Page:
Posts Tagged ‘sawfish’

Sawfish and the Gnome “Run Application” dialog

Friday, September 24th, 2004

It has long annoyed me that I couldn’t attach a keyboard short cut to the Gnome panels “Run Application” dialog in Sawfish.

When people ask on the net about it, the answer is usually “Press Alt-F2”, but that only works in metacity, not in sawfish.

In earlier versions of Gnome there was a gnome-run program, but that has gone.

Then, on this blog, I found an explanation and a little program that opens the “Run Application” dialog. All that’s missing is to use add a Sawfish binding to the program, using the sawfish function run-shell-command.

Download a copy of gnome-run.c here. The program is a simple X11 program, compiled with:

gcc gnome-run.c -o gnome-run -L/usr/X11R6/lib -lX11

Looking at the program, I would expect to be able to do it directly from sawfish, but somehow it didn’t work. What I tried was this:

(send-client-message 'root (x-atom '_GNOME_PANEL_ACTION)
     [(x-atom '_GNOME_PANEL_ACTION_RUN_DIALOG) 0] 32)

but, alas, it didn’t work. Would have been neat, though 🙂

Sawfish functions for hotkeys and panel launchers

Monday, August 30th, 2004

One of my laptops has a series of hotkeys that send ACPI events, so I made a script to handle these events, which I later extended to be usable from the desktop or the panel too.

The various applications have different needs, and I use them in different ways. I only have one mail reader open, and its always in the same workspace, while I have many browser windows open in different workspaces. Others, like my calendar application, are used more like dialogs, where I show and hide them in the current workspace. Many require a close interaction with my window manager.

The core of the script looks like this:

case "$1" in
    hotkey)
	case "$3" in
	    00000030) aumix -v+5;;
	    00000031) aumix -v-5;;
	    00000032) mute;;

	    00000040) xmms --rew & ;;
	    00000041) xmms --fwd & ;;
	    00000043) xmms --stop & ;;
	    00000045) xmms --play-pause & ;;

	    00000050) launch_mailer;;
	    00000051) launch_browser;;
	    00000052) launch_xchat;;
	    00000053) launch_calendar ;;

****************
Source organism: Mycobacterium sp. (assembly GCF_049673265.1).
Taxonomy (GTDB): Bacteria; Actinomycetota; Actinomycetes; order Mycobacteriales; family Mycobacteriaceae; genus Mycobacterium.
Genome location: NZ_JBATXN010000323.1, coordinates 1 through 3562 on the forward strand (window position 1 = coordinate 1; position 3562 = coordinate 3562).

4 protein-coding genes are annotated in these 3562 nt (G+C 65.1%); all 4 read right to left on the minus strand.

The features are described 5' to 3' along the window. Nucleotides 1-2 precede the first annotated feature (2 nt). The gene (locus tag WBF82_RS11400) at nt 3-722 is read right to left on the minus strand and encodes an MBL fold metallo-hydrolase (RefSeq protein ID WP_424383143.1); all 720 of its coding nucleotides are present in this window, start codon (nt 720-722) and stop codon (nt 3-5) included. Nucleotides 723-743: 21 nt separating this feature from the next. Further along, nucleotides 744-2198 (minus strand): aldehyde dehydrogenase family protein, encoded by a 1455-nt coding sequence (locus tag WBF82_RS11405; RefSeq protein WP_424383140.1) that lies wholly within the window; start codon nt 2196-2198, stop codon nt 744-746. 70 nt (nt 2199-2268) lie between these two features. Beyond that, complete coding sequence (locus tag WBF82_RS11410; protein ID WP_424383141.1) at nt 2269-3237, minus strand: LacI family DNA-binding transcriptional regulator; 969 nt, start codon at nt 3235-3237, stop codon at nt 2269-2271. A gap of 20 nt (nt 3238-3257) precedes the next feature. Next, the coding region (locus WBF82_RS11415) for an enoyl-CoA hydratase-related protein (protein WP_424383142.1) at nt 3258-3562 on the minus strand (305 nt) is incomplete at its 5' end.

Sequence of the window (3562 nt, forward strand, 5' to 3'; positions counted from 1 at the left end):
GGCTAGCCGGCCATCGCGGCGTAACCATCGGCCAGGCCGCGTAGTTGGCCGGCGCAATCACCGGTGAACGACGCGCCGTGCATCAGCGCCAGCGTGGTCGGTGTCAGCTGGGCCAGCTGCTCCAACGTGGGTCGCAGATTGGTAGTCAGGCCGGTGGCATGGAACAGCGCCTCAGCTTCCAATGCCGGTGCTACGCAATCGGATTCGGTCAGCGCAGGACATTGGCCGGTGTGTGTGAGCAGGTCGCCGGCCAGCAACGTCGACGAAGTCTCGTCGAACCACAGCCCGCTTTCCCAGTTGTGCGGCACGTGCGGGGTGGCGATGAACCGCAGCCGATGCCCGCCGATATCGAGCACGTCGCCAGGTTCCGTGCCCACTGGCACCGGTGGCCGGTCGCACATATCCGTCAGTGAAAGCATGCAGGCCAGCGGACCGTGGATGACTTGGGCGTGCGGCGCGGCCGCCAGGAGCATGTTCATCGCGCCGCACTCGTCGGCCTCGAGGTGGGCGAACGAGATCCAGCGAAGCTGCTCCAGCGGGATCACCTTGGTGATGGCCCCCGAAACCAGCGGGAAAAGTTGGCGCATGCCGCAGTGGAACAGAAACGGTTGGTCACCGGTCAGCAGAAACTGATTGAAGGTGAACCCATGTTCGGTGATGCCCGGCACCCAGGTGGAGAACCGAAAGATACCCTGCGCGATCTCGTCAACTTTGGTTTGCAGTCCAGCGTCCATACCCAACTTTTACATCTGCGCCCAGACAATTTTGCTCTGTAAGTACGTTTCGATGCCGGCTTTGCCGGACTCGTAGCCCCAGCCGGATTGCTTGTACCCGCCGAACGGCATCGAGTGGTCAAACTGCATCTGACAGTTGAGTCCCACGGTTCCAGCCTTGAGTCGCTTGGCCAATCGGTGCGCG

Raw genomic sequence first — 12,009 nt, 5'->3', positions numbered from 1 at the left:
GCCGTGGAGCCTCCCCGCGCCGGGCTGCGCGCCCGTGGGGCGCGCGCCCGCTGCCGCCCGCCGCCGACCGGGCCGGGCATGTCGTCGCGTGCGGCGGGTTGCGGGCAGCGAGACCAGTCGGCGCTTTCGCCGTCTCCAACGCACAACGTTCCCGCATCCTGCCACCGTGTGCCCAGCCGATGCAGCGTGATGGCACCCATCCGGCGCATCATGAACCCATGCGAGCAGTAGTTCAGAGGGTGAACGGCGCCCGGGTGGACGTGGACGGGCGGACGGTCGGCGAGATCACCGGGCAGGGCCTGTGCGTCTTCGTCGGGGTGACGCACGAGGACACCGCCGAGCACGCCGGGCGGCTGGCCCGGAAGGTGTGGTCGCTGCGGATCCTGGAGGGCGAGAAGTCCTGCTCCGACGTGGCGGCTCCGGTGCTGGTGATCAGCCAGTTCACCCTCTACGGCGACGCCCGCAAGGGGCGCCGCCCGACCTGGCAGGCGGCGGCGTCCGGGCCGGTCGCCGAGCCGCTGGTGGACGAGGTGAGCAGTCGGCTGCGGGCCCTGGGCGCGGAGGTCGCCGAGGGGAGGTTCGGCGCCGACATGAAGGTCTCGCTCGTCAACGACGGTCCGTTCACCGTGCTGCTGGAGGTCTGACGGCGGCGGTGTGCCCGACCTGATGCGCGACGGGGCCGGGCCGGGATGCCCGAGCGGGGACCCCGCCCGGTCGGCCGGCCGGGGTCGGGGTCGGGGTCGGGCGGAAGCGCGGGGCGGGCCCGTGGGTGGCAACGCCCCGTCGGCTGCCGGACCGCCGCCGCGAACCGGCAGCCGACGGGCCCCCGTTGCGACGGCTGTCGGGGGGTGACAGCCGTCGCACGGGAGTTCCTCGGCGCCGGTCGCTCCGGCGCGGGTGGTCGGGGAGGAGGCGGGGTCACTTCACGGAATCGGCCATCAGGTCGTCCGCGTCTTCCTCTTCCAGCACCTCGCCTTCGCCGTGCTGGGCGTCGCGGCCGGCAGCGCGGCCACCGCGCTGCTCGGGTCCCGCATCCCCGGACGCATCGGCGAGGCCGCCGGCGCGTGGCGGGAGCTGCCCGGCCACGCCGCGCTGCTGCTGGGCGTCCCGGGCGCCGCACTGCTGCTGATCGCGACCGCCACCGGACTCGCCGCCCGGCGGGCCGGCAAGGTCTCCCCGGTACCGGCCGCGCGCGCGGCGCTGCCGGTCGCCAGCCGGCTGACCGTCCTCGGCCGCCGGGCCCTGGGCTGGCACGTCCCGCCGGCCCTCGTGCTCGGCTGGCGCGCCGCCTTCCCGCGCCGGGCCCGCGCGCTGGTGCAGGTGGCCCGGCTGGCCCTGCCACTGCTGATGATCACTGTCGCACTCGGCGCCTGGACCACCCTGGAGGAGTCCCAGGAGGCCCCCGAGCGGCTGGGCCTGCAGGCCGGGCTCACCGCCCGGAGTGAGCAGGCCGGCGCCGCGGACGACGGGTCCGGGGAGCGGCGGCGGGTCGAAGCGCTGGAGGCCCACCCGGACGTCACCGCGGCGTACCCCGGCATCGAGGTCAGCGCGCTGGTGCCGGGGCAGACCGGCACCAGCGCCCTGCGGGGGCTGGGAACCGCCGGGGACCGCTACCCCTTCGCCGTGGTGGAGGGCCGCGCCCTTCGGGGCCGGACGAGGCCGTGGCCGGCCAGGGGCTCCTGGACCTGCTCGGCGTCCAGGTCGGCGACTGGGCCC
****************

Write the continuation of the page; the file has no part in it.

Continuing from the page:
0000005c) show_hide_desktop ;;
	esac
	;;

    weblogs)	launch_web_logs;;
    xchat)	launch_xchat;;
    calendar)	launch_calendar;;
    mail)	launch_mailer;;
    vmware)	launch_vmware;;
esac

When called by acpid the invokation is like this:

hotkey hotkey ATKD 00000052

and from a Gnome launcher in the panel or on the desktop:

hotkey calendar

Sound keys

The cd player keys and the volume controls are all software controlled, so if I don’t do anything, they won’t work. I usually play music with xmms and use aumix or setmixer for volume control, so they are the programs used in my scripts.

The volume up/down and play/rew/fwd/stop commands above are all self explanatory. Its all the in the manuals for xmms and aumix. There is no mute function in aumix, so I had to invent one, and it had to restore the correct volume after muting. After some attempts I came up with this:

function mute () {
    case "$(aumix -vq)" in
	"vol 0, 0")
	    (grep '^vol:' ~/.aumixrc-mute 2>/dev/null || echo 'vol:100:100:P') |
	    aumix -f /dev/stdin -L >/dev/null
	    ;;
        *)
            aumix -f ~/.aumixrc-mute -S -v0
	    ;;
    esac
}

It’ll mute and restore the volume at alternating invocations, perfect for a mute button.

Hide and show all windows

I think the button is intended to turn the wifi trasmitter on and off, but I use it for the desktop. The code is this:

function show_hide_desktop () {
    exec sawfish-client -- << EOF
(if (showing-desktop-p)
    (hide-desktop)
  (show-desktop))
EOF
}

Only one application instance open

For some applications I only want one instance open at a given time. It can be my mail reader, vmware, my irc client or any other applications where several instances can be confusing or harmful.

I use the window manager to decide what to do, for example for the mail client:

function launch_mailer () {
    exec sawfish-client -- << EOF
(let ((window (or (get-window-by-name-re "^Mutt")
		  (get-window-by-name-re " - Ximian Evolution$")
		  (get-window-by-name-re "Mozilla Thunderbird$"))))
  (if window
      (display-window window)
    (select-workspace (cdr (workspace-limits )))
    (start-process nil "mozilla-thunderbird")
    )
  )
EOF
}

This function will check for an open mail reader, and if found switch to that window (changing workspace if necessary), and if not found, it will move to the last workspace and launch Mozilla Thunderbird.

Dialog-type application

This is a bit more complicated. I want my calendar to always be around when I need it, but not get in the way when I don’t need it.

I do this by always keeping it in the current workspace, but iconified. This function does it all:

function launch_calendar () {
    exec sawfish-client -- << EOF
(let ((window (or (get-window-by-name "Mozilla Sunbird")
                  (get-window-by-name "Mozilla Calendar"))))
  (if window
      (if (and (window-in-workspace-p window current-workspace)
	       (not (window-iconified-p window))
	       (eq (window-visibility window) 'unobscured))
	  (iconify-window window)
	(move-window-to-workspace window (car (window-workspaces window)) current-workspace)
	(display-window window))
    (start-process nil "sunbird")
    )
  )
EOF
}

If the calendar application is already started, it will check if it is in the current workspace and fully visible. If it is it is iconified, otherwise it is moved into the current workspace, de-iconified and brought to the front. If the calendar is not running, it is started.

The overall effect of this is that alternately display and hide the calendar, regardless of where it was left the last time. One click opens the calendar, the next click closes it.

None of this is quite rocket science, but they are some of those little things that makes day to day work move a bit swifter.